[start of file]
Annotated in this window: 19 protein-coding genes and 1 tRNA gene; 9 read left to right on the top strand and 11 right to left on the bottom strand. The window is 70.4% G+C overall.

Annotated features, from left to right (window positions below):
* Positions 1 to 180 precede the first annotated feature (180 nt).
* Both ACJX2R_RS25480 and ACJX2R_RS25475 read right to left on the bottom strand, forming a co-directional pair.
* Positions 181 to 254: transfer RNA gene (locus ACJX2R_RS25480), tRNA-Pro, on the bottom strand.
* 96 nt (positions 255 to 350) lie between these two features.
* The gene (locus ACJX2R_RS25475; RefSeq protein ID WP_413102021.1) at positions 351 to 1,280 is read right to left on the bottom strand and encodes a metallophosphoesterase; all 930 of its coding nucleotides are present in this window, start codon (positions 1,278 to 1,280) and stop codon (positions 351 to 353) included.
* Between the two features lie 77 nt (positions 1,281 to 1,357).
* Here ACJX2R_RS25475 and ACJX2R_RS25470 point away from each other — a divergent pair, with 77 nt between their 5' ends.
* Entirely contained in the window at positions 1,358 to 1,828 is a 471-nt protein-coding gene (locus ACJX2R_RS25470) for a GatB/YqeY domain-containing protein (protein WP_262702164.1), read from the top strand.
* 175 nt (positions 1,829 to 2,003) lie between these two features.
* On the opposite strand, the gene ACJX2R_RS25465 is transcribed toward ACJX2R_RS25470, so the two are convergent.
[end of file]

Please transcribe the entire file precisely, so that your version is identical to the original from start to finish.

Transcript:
Annotated in this window: 19 protein-coding genes and 1 tRNA gene; 9 read left to right on the top strand and 11 right to left on the bottom strand. The window is 70.4% G+C overall.

Annotated features, from left to right (window positions below):
* Positions 1 to 180 precede the first annotated feature (180 nt).
* Both ACJX2R_RS25480 and ACJX2R_RS25475 read right to left on the bottom strand, forming a co-directional pair.
* Positions 181 to 254: transfer RNA gene (locus ACJX2R_RS25480), tRNA-Pro, on the bottom strand.
* 96 nt (positions 255 to 350) lie between these two features.
* The gene (locus ACJX2R_RS25475; RefSeq protein ID WP_413102021.1) at positions 351 to 1,280 is read right to left on the bottom strand and encodes a metallophosphoesterase; all 930 of its coding nucleotides are present in this window, start codon (positions 1,278 to 1,280) and stop codon (positions 351 to 353) included.
* Between the two features lie 77 nt (positions 1,281 to 1,357).
* Here ACJX2R_RS25475 and ACJX2R_RS25470 point away from each other — a divergent pair, with 77 nt between their 5' ends.
* Entirely contained in the window at positions 1,358 to 1,828 is a 471-nt protein-coding gene (locus ACJX2R_RS25470) for a GatB/YqeY domain-containing protein (protein WP_262702164.1), read from the top strand.
* 175 nt (positions 1,829 to 2,003) lie between these two features.
* On the opposite strand, the gene ACJX2R_RS25465 is transcribed toward ACJX2R_RS25470, so the two are convergent.